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Fertility and economic instability: the role of unemployment and job displacement


In this paper, we study the separate effects of unemployment and job displacement on fertility in a sample of white collar women in Austria. Using an instrumental variable approach, we show that unemployment incidence as such has no negative effect on fertility decisions, but the very fact of being displaced from a career-oriented job has. Fertility rates for women affected by a firm closure are significantly below those of a control group, even after 6 years, and this is so irrespective of the incidence or the duration of the associated unemployment spell.

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Fig. 2


  1. See Adsera (2005) for a study of the effects of aggregate unemployment rates on fertility rates across a number of European countries. Perry (2003) shows that the US college-educated females’ fertility behaves pro-cyclically whereas Dehejia and Lleras-Muney (2004) report several examples of pro-cyclical fertility, mainly in more developed countries. Kravdal (2002) for Norway and Meron et al. (2002) for France show a negative effect of individual unemployment experience on fertility, while Gutierrez-Domenenech (2008) studies its impact on fertility timing and marriage behaviour in Spain. See also Sobotka et al. (2011) for a recent review on the effect of recessions on fertility.

  2. See Kohler and Kohler (2002), Ranjan (1999), or Kreyenfeld (2010) for studies trying to associate the fertility decline in (Eastern) Europe with general economic uncertainty.

  3. Eligibility for parental leave benefits follows similar rules, with the exception that mothers younger than 25 are eligible after having worked 26 weeks in the previous year. In Austria, women who have children are entitled to 16 weeks of maternity protection, which is usually divided into 8 weeks before and 8 weeks after birth and up to 2 years of parental leave. The maternity protection period is paid at 100 % of the previous salary, the remaining period is paid at a flat rate of 408 Euros per month.

  4. In our companion paper (Del Bono et al. 2012), we study fertility effects of plant closures in more detail and find that negative fertility effects prevail for workers in white-collar jobs in the third tertile of the wage distribution and those with longer pre-displacement tenure and higher wage growth.

  5. Using the same data employed in this study, Del Bono et al. (2012) show evidence that the labour market and fertility histories of women employed in the firm 1 year before closure do not differ significantly from those of women in the displaced group.

  6. Unemployment is defined as being in receipt of unemployment benefits and not simply as a period of non-employment.

  7. Our checks show that using propensity scores weights constructed using individual characteristics helps to reduce further the (small) pre-displacement differences, seen in Figs. 1 and 2, and balance the treated and control sample. By contrast, propensity score weights constructed using firm characteristics only have no effect on the differences between treated and control groups, either before or after displacement. In the interest of space, we do not report here these results, but refer to our companion paper (Del Bono et al. 2012) for a full discussion on these issues.

  8. We conducted a similar analysis considering the probability of having another child in the next 3 or 6 years as the dependent variable. The results of this analysis are very similar to those presented here on the number of children because the main effects are found for women with no previous children.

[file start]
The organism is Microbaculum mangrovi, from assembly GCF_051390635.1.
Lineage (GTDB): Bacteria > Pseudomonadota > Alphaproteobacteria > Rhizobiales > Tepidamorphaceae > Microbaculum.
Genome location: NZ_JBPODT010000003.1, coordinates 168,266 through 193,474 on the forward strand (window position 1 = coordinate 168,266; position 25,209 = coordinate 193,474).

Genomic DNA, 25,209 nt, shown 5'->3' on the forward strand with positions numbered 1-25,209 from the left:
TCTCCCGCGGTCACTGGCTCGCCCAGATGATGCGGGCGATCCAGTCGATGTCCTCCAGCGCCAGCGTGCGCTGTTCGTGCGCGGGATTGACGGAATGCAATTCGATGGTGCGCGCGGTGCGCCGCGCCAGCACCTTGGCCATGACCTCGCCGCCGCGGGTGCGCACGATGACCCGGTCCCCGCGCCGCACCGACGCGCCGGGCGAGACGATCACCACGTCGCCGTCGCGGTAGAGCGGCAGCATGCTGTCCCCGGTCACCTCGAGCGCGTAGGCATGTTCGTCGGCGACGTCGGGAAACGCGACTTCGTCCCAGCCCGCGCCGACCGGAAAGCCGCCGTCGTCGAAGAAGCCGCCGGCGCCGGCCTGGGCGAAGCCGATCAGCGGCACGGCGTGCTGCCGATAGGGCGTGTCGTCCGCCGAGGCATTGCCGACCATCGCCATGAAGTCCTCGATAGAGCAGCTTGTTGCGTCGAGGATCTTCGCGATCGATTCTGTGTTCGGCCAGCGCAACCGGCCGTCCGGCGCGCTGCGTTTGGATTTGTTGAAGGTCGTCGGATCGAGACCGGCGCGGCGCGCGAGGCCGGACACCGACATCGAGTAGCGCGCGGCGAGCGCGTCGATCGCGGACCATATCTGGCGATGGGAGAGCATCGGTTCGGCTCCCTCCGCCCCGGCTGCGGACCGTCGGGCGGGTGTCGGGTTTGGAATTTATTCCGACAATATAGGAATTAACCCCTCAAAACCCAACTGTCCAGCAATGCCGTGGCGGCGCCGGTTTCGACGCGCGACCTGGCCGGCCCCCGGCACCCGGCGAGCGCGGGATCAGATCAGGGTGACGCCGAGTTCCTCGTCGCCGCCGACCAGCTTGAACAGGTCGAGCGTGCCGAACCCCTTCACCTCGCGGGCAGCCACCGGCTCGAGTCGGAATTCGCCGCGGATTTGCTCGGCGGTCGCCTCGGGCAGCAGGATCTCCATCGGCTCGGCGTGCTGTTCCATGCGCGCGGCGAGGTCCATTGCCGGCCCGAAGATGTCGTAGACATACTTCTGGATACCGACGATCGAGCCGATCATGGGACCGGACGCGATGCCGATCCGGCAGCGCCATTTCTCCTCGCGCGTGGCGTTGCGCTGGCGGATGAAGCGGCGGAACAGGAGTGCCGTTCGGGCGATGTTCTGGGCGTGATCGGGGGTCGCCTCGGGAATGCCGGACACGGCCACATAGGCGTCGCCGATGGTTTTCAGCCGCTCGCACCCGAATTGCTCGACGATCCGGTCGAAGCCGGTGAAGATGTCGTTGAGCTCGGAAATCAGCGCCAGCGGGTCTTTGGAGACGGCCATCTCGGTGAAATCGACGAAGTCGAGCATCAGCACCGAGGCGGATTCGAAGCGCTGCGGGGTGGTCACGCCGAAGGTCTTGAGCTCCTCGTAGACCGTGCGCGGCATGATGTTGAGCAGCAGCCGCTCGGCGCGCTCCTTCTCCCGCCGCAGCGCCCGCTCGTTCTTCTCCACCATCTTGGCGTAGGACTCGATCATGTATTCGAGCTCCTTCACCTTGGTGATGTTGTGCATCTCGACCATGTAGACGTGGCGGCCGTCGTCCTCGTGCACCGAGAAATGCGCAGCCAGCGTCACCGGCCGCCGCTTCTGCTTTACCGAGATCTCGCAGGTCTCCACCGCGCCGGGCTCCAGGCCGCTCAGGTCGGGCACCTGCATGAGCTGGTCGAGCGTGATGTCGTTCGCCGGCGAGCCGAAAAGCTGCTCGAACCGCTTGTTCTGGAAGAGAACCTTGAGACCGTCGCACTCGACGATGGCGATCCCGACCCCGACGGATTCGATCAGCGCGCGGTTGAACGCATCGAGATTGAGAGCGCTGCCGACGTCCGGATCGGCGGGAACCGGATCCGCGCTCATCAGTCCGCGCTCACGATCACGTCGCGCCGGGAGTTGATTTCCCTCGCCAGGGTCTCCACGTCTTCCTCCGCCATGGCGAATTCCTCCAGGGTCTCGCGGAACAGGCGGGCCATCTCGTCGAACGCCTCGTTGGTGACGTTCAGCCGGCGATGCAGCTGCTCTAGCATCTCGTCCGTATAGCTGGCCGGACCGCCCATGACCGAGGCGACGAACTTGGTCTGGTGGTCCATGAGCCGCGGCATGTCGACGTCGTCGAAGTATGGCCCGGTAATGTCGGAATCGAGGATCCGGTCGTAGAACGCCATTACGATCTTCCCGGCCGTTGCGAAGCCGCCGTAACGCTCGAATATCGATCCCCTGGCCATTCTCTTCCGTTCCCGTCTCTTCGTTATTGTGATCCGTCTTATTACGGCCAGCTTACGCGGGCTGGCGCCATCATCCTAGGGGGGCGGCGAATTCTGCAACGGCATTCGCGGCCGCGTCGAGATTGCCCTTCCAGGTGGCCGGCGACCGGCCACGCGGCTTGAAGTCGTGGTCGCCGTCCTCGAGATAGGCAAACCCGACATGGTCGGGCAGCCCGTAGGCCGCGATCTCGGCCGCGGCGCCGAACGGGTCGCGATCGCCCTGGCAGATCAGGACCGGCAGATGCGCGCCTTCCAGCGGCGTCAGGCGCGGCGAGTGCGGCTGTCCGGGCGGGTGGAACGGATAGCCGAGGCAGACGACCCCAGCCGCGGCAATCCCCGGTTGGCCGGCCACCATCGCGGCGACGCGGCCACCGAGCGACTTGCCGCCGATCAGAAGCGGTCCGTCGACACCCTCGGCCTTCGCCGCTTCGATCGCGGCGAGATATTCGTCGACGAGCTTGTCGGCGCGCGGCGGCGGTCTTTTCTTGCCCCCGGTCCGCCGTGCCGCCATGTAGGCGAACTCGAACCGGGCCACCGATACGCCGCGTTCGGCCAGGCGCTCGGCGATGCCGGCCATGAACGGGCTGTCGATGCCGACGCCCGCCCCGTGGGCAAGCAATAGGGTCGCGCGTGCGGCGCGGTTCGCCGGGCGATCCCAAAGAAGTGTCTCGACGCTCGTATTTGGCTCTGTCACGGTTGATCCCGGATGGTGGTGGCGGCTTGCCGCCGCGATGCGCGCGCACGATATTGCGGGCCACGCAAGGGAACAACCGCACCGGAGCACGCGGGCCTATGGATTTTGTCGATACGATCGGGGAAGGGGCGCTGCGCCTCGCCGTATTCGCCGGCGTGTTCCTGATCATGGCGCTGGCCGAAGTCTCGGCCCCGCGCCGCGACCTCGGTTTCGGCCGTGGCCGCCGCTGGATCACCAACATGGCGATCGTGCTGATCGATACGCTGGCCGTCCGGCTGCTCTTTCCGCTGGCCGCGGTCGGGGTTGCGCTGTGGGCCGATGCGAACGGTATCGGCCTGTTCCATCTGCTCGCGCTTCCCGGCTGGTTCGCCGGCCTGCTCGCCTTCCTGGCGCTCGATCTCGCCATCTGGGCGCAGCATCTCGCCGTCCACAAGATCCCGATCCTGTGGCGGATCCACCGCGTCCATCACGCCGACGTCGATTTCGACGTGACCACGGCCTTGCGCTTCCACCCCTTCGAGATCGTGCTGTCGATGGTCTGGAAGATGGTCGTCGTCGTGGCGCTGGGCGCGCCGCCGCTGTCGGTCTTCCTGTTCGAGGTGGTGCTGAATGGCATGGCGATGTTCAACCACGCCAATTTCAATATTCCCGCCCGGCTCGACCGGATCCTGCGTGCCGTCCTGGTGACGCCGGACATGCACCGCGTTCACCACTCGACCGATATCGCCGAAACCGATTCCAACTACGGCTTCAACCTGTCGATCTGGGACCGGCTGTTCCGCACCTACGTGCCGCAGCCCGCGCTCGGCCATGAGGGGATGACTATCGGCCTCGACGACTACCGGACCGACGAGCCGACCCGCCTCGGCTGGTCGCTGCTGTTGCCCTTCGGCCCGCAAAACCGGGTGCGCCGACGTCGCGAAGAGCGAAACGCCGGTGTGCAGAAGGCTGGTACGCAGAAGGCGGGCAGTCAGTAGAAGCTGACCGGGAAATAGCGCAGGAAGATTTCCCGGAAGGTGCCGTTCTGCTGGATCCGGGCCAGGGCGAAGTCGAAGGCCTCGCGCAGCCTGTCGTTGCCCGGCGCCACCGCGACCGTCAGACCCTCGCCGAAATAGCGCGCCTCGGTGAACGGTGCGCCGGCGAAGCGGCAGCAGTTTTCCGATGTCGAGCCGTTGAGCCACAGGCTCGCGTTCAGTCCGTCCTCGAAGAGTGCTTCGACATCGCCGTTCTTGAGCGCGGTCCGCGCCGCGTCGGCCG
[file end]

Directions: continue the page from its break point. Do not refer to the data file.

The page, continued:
9. Standard errors are clustered at the individual level. Clustering at the firm level does not change the results in a meaningful way because of the small number of individuals employed within the same firm, particularly in the displaced group.

  10. The average number of children is 0.19 and 0.43 after 3 and 6 years since the reference date, respectively. See Table 1.

  11. The full results of this specification are available on request from the authors. Additional control variables are reported in the footnote of the table. Information about the partner or the marital status of the women was not available in the data. There is no information on the level of educational qualification of the individual either, but this is captured by age of entry in the labour market and apprenticeship status.

  12. We have data for 9 years, six regions and four industries (manufacturing, sales, transport and services).

  13. Note that the same time (year and quarter), industry and region dummies are in the main fertility regression as well.

  14. Results for the number of births in the next 3 years are very similar and are available upon request.


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We are grateful to workshop participants in Essen and Milano. This project received funding from the Austrian Science Fund (NRN Labor Economics and the Welfare State). Emilia Del Bono acknowledges the support provided by the ESRC Centre on Micro-Social Change at ISER (grant RES-518-28-001). All errors and opinions are the authors’ sole responsibility.

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Correspondence to Rudolf Winter-Ebmer.

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Bono, E.D., Weber, A. & Winter-Ebmer, R. Fertility and economic instability: the role of unemployment and job displacement. J Popul Econ 28, 463–478 (2015).

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  • Fertility
  • Unemployment
  • Firm closures
  • Human capital

JEL Classification

  • J13
  • J64
  • J65
  • J24